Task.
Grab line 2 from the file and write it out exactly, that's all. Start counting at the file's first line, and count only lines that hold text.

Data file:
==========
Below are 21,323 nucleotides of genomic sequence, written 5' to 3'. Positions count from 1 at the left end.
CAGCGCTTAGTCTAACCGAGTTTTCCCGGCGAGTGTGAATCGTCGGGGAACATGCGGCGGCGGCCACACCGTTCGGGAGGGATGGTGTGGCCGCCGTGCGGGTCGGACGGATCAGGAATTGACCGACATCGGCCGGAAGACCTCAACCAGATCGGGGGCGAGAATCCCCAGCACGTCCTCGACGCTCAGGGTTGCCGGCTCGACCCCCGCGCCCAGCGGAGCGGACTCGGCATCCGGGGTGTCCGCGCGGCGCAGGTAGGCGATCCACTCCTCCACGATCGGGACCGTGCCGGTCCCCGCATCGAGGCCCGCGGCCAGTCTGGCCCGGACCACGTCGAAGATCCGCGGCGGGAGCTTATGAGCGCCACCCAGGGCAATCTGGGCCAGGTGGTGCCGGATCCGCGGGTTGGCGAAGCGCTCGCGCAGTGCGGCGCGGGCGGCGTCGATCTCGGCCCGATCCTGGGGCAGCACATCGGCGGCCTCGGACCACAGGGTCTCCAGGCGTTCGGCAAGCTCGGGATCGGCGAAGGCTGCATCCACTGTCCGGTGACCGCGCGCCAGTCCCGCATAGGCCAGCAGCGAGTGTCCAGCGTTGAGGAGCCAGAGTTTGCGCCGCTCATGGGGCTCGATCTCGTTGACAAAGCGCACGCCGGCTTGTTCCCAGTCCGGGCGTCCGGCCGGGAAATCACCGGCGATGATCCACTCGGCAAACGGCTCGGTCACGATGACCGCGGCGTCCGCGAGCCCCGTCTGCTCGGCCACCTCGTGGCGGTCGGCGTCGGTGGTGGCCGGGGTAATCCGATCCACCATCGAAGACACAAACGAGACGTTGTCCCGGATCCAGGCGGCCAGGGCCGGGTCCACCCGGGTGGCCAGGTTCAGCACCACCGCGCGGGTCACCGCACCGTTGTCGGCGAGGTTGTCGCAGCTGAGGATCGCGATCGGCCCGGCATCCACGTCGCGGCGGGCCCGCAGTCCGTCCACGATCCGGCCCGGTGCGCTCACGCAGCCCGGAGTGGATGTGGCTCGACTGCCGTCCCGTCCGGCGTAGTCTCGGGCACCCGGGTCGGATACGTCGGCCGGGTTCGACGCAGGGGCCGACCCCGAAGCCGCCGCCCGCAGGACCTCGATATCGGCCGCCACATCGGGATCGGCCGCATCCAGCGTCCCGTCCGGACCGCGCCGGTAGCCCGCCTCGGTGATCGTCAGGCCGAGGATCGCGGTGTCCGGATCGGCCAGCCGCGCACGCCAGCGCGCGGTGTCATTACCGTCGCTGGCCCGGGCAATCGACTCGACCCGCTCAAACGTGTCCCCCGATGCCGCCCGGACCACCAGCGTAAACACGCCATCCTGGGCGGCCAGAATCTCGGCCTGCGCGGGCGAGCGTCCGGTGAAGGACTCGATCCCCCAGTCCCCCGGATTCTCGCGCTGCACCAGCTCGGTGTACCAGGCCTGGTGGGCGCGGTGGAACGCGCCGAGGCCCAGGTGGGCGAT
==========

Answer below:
CAGCGCTTAGTCTAACCGAGTTTTCCCGGCGAGTGTGAATCGTCGGGGAACATGCGGCGGCGGCCACACCGTTCGGGAGGGATGGTGTGGCCGCCGTGCGGGTCGGACGGATCAGGAATTGACCGACATCGGCCGGAAGACCTCAACCAGATCGGGGGCGAGAATCCCCAGCACGTCCTCGACGCTCAGGGTTGCCGGCTCGACCCCCGCGCCCAGCGGAGCGGACTCGGCATCCGGGGTGTCCGCGCGGCGCAGGTAGGCGATCCACTCCTCCACGATCGGGACCGTGCCGGTCCCCGCATCGAGGCCCGCGGCCAGTCTGGCCCGGACCACGTCGAAGATCCGCGGCGGGAGCTTATGAGCGCCACCCAGGGCAATCTGGGCCAGGTGGTGCCGGATCCGCGGGTTGGCGAAGCGCTCGCGCAGTGCGGCGCGGGCGGCGTCGATCTCGGCCCGATCCTGGGGCAGCACATCGGCGGCCTCGGACCACAGGGTCTCCAGGCGTTCGGCAAGCTCGGGATCGGCGAAGGCTGCATCCACTGTCCGGTGACCGCGCGCCAGTCCCGCATAGGCCAGCAGCGAGTGTCCAGCGTTGAGGAGCCAGAGTTTGCGCCGCTCATGGGGCTCGATCTCGTTGACAAAGCGCACGCCGGCTTGTTCCCAGTCCGGGCGTCCGGCCGGGAAATCACCGGCGATGATCCACTCGGCAAACGGCTCGGTCACGATGACCGCGGCGTCCGCGAGCCCCGTCTGCTCGGCCACCTCGTGGCGGTCGGCGTCGGTGGTGGCCGGGGTAATCCGATCCACCATCGAAGACACAAACGAGACGTTGTCCCGGATCCAGGCGGCCAGGGCCGGGTCCACCCGGGTGGCCAGGTTCAGCACCACCGCGCGGGTCACCGCACCGTTGTCGGCGAGGTTGTCGCAGCTGAGGATCGCGATCGGCCCGGCATCCACGTCGCGGCGGGCCCGCAGTCCGTCCACGATCCGGCCCGGTGCGCTCACGCAGCCCGGAGTGGATGTGGCTCGACTGCCGTCCCGTCCGGCGTAGTCTCGGGCACCCGGGTCGGATACGTCGGCCGGGTTCGACGCAGGGGCCGACCCCGAAGCCGCCGCCCGCAGGACCTCGATATCGGCCGCCACATCGGGATCGGCCGCATCCAGCGTCCCGTCCGGACCGCGCCGGTAGCCCGCCTCGGTGATCGTCAGGCCGAGGATCGCGGTGTCCGGATCGGCCAGCCGCGCACGCCAGCGCGCGGTGTCATTACCGTCGCTGGCCCGGGCAATCGACTCGACCCGCTCAAACGTGTCCCCCGATGCCGCCCGGACCACCAGCGTAAACACGCCATCCTGGGCGGCCAGAATCTCGGCCTGCGCGGGCGAGCGTCCGGTGAAGGACTCGATCCCCCAGTCCCCCGGATTCTCGCGCTGCACCAGCTCGGTGTACCAGGCCTGGTGGGCGCGGTGGAACGCGCCGAGGCCCAGGTGGGCGAT